Consumer prices increase 9.1 percent during the year to June, with costs rising rapidly across a wide range of goods and services, from food and fuel to rent and dry cleaning.
The Fed will receive a new reading of its preferred inflation measure, the Personal Consumption Spending index, on Friday. That report likely confirmed a more timely signal sent by the Consumer Price Index: Inflation accelerated in June, rising at its fastest pace in decades.
Inflation is likely to slow somewhat in July, as gasoline prices have fallen significantly this month. Even so, officials will be watching closely in the coming months for signs of widespread and prolonged price decline.
The Fed is the nation’s primary responder when it comes to inflation, but the White House is also trying to help if it can.
The central bank’s latest hike comes on a day when Democrats appear to have reached an agreement in the Senate on a bill to push prescription drug prices and electricity emissions lower, while reducing the federal deficit. state – a bill President Biden called “a bill to fight inflation and reduce costs for American families”.
However, central bankers worry that, after more than a year of rapid cost changes, Americans may begin to expect inflation to linger if it is not brought down quickly.
If people and businesses start adjusting their behavior in anticipation of rising prices – with workers demanding higher wages and companies passing on their escalating costs and expenses to customers – Inflation may become a more permanent feature of the economy.
When inflation became ingrained in the 1980s, the Fed, trying to overcome it, eventually raised interest rates to double digits and caused successive recessions that pushed up the unemployment rate. over 10 percent. The Fed in 2022 does not want a repeat.
“Doing too little and leaving the economy in this inflationary state only increases costs,” Mr. Powell said.
The United States is not alone in conducting a campaign against rapid price increases. Inflation has speed around the world as the pandemic disrupted supply chains and as Russia’s war in Ukraine disrupted fuel and food markets. Many central banks are raising interest rates to slow their own economies, hoping to bring prices back under control.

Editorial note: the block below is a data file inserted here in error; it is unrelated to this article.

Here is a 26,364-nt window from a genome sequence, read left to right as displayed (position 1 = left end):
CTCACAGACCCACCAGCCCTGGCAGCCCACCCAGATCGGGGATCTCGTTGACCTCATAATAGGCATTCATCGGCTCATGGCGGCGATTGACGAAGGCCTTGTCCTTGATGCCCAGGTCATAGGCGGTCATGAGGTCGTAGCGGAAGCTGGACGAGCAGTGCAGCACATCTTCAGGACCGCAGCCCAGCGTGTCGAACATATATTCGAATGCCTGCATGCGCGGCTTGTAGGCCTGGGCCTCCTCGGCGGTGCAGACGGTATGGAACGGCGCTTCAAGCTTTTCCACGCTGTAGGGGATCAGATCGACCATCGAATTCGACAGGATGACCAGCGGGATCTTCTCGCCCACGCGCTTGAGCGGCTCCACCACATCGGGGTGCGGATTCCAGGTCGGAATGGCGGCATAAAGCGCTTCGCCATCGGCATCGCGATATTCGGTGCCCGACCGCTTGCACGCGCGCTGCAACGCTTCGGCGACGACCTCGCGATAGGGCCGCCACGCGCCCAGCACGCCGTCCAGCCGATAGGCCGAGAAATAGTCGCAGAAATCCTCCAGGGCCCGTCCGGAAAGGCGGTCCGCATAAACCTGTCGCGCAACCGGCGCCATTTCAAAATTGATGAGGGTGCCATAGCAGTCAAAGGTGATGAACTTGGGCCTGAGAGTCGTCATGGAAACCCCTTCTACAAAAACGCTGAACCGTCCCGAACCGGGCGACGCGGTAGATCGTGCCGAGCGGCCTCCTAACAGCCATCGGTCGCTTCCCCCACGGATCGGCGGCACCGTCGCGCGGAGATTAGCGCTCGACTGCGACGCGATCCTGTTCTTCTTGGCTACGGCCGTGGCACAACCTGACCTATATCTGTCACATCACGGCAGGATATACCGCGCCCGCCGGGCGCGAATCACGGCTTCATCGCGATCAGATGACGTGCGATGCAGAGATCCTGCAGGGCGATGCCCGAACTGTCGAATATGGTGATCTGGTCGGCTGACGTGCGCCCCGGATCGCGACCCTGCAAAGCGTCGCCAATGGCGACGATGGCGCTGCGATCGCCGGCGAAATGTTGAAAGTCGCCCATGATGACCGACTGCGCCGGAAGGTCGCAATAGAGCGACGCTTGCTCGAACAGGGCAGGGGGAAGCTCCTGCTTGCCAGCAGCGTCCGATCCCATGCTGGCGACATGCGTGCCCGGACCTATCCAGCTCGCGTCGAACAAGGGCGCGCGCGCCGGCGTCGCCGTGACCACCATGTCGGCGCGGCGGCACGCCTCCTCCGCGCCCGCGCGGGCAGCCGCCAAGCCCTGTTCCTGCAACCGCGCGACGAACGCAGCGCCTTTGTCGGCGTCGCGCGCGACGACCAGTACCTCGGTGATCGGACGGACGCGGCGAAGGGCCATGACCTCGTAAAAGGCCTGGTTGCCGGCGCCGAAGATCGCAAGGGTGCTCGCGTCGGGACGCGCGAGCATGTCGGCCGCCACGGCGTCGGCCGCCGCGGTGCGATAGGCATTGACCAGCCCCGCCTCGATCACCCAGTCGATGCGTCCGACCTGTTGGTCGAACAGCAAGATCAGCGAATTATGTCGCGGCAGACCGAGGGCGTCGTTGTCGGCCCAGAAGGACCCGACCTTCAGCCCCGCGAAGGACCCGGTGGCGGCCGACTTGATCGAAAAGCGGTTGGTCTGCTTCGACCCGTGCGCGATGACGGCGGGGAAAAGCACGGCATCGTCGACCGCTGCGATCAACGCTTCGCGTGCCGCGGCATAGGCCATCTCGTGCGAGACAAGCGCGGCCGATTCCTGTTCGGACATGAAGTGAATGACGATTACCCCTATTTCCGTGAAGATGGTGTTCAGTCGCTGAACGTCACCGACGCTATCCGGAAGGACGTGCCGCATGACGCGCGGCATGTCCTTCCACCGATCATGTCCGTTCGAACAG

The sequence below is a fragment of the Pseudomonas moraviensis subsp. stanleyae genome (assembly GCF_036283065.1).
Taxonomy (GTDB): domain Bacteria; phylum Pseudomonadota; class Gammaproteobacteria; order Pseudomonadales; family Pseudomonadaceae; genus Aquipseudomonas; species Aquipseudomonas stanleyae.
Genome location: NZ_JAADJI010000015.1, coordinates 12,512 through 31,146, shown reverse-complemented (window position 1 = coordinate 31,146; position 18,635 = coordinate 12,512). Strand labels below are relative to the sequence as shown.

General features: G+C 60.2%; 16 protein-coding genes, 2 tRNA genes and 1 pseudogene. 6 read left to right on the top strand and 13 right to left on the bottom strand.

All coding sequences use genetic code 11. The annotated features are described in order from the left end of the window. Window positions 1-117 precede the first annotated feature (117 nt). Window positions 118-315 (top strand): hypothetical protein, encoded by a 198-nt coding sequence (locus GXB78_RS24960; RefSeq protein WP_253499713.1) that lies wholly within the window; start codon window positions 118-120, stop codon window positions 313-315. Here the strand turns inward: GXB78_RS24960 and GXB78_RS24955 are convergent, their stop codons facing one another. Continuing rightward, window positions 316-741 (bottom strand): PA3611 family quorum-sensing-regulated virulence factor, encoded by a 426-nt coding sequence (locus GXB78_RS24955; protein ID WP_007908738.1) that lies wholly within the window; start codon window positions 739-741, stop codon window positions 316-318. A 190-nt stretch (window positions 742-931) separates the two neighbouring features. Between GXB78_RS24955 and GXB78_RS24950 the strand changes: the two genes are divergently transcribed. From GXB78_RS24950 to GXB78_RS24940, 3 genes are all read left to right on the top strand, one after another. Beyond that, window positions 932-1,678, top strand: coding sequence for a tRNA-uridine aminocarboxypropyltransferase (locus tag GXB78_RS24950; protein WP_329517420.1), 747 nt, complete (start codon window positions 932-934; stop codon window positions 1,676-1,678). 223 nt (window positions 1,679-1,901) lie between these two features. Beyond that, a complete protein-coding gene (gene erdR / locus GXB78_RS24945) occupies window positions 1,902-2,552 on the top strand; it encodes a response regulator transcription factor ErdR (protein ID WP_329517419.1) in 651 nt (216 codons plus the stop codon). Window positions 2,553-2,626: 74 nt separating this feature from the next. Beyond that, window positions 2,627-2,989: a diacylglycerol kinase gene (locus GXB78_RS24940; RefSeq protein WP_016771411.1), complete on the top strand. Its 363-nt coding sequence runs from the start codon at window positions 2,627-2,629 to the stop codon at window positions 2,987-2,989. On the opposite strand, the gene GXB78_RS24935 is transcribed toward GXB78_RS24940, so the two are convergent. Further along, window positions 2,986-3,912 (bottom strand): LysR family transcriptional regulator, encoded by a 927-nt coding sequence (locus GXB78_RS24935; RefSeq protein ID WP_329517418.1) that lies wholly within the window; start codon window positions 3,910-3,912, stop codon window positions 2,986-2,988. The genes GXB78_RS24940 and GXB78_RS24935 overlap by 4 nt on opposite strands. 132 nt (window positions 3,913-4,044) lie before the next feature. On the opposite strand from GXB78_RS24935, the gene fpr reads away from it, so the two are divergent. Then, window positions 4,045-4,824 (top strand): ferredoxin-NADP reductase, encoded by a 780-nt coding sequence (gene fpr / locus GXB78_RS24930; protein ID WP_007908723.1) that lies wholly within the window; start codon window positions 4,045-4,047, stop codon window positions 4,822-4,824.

In the United States, growth has shown signs of weakening as the Fed’s moves start to get rough and as inflation weighs on families’ pockets. The housing market is cooling down rapidly as high mortgage rates are driving away will be the buyer and discourage builders from starting to build new homes. Some measures of spending and consuming also suggested to reduce the speed: Walmart said this week that inflation has pressured consumers to buy fewer goods. Consumer psychology has been defeated and many economists have begun to predict at least a mild recession.
Mr. Powell made it clear that, while he sees some signs of cooling off, he doesn’t think America is still in a recession.
“I don’t think it’s likely that the US economy is in a recession,” Mr. Powell said.
That’s partly because the labor market remains strong, with the unemployment rate at 3.6% – near a 50-year low. New data sets released on Friday are expected to show that job compensation is rising rapidly, though not fast enough to keep up with current rapid inflation.
The Fed had hoped that, because the labor market was starting from such a strong place, it would be able to slow down the economy enough to start pushing inflation lower without hurting it to the point where it was. caused a wave of job losses. But central bankers also stress that achieving that outcome can be difficult.
“Our goal is to reduce inflation and have a so-called soft landing,” Mr. Powell said. “We are trying to achieve that. I have said many times that we understand it will be quite challenging and it has become increasingly difficult in recent months. “
The Fed chair repeatedly backtracked on the idea that while the central bank’s response can be painful, the rapid price increase is also a punitive measure.
Low-income people, he said, are “suffering” when they go to the grocery store and learn that their paychecks don’t include the food they normally buy. “That’s very unfortunate and that’s why we’re really committed to reducing inflation.”
Joe Rennison and Jim Tankersley contributed reporting.